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U.S. Department of Justice Seal and Letterhead
FOR IMMEDIATE RELEASE
WEDNESDAY, JULY 14, 1999  
WWW.USDOJ.GOV
AT
(202) 514-2007
TDD (202) 514-1888


JAPANESE CHEMICAL COMPANY THIRD TO BE CHARGED IN 17-YEAR
INTERNATIONAL PRICE-FIXING CONSPIRACY

WASHINGTON, D.C.-- Nippon Gohsei, a large Japanese chemical producer, today agreed to plead guilty and pay a $21 million criminal fine for participating in a 17-year international conspiracy to suppress and eliminate competition in the food preservatives industry.

In a one-count Information, filed today in U.S. District Court in San Francisco, the Department of Justice charged Nippon Gohsei and Hiromi Ito, the former Marketing and Sales Director of Nippon Gohsei's Fine Chemicals Business Department, with conspiring to fix, raise, and maintain prices, and allocate market shares on sorbates sold by them and unnamed co- conspirators from 1979 to 1996. In addition to the $21 million fine against the corporation, Hiromi Ito has agreed to plead guilty and pay a $350,000 fine for his role in the conspiracy. As part of the plea agreements, Nippon Gohsei and Hiromi Ito have agreed to cooperate in the ongoing government investigation.

"The Department will continue to seek out and prosecute all international conspiracies that defraud American consumers and unfairly restrain free and open competition in our markets," said Joel I. Klein, Assistant Attorney general in charge of the Antitrust Division.

Sorbates are chemical preservatives used primarily in high-moisture and high-sugar foods such as cheese and other dairy products, baked goods, and other processed foods. Roughly $200 million worth of sorbates which include potassium sorbate and sorbic acid are sold annually worldwide.

Nippon Gohsei is the third company to be charged with participating in the sorbates conspiracy. In October 1998, Eastman Chemical Company, a U.S. producer of sorbates, pleaded guilty and was fined $11 million for its participation in the conspiracy. Last month, Hoechst AG, the German pharmaceutical giant, also pleaded guilty and was fined $36 million for its role in the conspiracy. The conspiracy affected nearly $1 billion in United States commerce.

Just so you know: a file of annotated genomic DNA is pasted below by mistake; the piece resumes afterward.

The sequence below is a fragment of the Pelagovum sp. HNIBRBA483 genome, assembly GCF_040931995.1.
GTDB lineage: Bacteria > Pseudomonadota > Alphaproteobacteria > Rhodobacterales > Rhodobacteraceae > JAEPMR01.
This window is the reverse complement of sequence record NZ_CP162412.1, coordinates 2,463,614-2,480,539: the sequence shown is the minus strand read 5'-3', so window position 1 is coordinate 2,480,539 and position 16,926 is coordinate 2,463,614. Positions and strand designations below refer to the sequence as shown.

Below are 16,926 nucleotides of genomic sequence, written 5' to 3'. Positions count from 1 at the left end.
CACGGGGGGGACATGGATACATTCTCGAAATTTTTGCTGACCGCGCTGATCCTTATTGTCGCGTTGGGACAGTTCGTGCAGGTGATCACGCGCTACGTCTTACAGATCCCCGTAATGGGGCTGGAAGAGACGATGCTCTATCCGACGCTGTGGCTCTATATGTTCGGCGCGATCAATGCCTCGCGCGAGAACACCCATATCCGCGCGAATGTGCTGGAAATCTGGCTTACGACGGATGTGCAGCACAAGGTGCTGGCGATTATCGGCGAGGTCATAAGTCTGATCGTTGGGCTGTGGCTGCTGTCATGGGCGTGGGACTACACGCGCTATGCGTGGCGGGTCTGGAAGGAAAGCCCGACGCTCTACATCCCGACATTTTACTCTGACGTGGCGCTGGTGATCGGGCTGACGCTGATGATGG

"This was an incredibly long-lived international conspiracy," said Gary R. Spratling, the Antitrust Division's Deputy Assistant Attorney General for criminal enforcement. "The charges filed today are yet another illustration of our ongoing efforts to investigate and prosecute this kind of international cartel activity, which has been overcharging American consumers for years."

The single-count felony Information charges the company with:

  • Participating in meetings and conversations to discuss the prices of sorbates to be sold in the United States and elsewhere;

  • Agreeing, during those meetings and conversations, to charge prices at certain levels and otherwise increase and maintain prices of sorbates to be sold in the United States and elsewhere;

  • Agreeing, during those meetings and conversations, to allocate market shares among major producers of sorbates in the United States and elsewhere;

  • Issuing price announcements and price quotations in accordance with agreements reached; and

  • Participating in meetings and conversations to discuss prices and sales of sorbates to be sold in the United States and elsewhere, and exchanging information on sales of sorbates in the United States and elsewhere, for the purpose of monitoring and enforcing adherence to the agreed-upon prices and market shares.

Nippon Gohsei and Hiromi Ito are charged with violating Section 1 of the Sherman Act, which carries a maximum fine of $10 million for corporations and $350,000 for individuals. The fine may be increased to twice the gain the conspirators derived from the crime or twice the loss suffered by the victims of the crime, if either of those amounts is greater than the statutory maximum fine. The court will determine the appropriate sentence to be imposed under the United States Sentencing Guidelines.

Today's charges are the result of an ongoing investigation conducted by the Antitrust Division's San Francisco Field Office and the Federal Bureau of Investigation in San Francisco. The case was originally referred to the Department of Justice by the Federal Trade Commission.

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